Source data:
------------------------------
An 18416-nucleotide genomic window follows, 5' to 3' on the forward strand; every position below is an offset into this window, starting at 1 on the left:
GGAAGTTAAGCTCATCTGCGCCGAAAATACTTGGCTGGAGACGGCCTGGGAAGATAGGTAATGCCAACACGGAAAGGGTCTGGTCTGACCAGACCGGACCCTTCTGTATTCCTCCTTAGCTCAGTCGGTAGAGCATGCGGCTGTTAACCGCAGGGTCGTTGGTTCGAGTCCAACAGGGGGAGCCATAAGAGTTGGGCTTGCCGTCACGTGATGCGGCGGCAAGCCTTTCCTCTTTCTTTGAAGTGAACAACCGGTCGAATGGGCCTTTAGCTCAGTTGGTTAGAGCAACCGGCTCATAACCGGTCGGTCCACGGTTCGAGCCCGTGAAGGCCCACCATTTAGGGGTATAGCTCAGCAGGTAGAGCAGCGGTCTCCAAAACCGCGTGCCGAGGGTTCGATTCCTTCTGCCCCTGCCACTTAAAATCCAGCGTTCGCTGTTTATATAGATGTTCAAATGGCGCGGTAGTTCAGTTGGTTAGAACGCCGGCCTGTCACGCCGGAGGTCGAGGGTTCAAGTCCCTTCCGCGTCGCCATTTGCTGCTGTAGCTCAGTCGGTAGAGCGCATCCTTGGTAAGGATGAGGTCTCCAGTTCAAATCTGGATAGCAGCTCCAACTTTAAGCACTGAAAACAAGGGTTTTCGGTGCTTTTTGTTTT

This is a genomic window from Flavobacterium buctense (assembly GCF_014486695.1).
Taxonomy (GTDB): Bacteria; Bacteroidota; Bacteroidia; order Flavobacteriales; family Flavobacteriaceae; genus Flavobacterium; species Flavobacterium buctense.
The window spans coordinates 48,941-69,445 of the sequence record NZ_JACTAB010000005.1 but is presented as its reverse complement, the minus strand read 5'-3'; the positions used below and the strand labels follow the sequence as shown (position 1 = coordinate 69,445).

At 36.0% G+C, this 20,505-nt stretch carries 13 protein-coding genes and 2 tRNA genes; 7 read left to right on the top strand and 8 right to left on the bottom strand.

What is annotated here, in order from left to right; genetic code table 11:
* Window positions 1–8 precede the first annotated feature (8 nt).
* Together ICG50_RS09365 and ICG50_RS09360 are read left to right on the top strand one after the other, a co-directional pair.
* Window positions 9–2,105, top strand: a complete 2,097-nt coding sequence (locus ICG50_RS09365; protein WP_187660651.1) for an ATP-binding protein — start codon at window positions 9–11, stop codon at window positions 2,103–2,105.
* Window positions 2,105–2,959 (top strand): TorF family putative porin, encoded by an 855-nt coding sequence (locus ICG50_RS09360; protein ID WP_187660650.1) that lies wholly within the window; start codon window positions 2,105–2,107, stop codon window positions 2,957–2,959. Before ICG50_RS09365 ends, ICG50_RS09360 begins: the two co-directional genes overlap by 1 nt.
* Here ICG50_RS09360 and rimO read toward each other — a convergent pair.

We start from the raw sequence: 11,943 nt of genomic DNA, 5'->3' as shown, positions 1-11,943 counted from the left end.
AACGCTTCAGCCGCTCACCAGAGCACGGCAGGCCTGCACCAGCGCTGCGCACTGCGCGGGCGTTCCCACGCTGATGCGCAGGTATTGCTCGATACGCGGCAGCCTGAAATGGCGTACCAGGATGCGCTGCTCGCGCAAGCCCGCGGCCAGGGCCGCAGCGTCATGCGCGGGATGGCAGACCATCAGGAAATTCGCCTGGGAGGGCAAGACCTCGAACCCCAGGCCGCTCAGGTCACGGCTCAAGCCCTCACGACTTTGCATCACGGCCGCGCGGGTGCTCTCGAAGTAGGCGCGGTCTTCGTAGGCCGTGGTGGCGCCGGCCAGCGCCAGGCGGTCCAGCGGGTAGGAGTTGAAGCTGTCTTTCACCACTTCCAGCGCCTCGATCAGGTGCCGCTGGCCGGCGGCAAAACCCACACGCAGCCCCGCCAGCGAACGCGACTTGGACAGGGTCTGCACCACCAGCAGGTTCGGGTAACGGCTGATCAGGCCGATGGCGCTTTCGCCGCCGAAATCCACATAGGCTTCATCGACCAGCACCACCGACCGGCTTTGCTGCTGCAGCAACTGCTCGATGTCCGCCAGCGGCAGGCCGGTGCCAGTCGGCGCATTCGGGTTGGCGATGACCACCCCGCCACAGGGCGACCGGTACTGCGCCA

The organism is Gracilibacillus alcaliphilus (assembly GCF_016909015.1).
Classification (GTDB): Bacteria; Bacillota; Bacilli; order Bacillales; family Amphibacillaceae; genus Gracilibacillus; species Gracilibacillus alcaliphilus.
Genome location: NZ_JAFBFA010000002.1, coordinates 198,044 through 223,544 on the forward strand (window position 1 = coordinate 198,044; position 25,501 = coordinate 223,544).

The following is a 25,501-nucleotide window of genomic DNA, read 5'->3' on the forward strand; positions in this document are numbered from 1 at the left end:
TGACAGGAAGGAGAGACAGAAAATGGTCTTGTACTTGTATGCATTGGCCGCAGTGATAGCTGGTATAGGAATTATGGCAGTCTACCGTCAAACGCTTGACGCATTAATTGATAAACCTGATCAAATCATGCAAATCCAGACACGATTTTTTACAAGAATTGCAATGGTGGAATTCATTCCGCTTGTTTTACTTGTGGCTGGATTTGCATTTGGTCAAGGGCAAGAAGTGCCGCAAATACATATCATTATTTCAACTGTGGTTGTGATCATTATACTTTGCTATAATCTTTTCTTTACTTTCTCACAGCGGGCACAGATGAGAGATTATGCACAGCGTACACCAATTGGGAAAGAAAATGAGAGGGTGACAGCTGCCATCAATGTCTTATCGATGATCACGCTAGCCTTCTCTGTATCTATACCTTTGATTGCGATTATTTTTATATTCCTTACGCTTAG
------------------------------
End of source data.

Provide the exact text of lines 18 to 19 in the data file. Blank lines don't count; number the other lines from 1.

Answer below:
The following is a 25,501-nucleotide window of genomic DNA, read 5'->3' on the forward strand; positions in this document are numbered from 1 at the left end:
TGACAGGAAGGAGAGACAGAAAATGGTCTTGTACTTGTATGCATTGGCCGCAGTGATAGCTGGTATAGGAATTATGGCAGTCTACCGTCAAACGCTTGACGCATTAATTGATAAACCTGATCAAATCATGCAAATCCAGACACGATTTTTTACAAGAATTGCAATGGTGGAATTCATTCCGCTTGTTTTACTTGTGGCTGGATTTGCATTTGGTCAAGGGCAAGAAGTGCCGCAAATACATATCATTATTTCAACTGTGGTTGTGATCATTATACTTTGCTATAATCTTTTCTTTACTTTCTCACAGCGGGCACAGATGAGAGATTATGCACAGCGTACACCAATTGGGAAAGAAAATGAGAGGGTGACAGCTGCCATCAATGTCTTATCGATGATCACGCTAGCCTTCTCTGTATCTATACCTTTGATTGCGATTATTTTTATATTCCTTACGCTTAG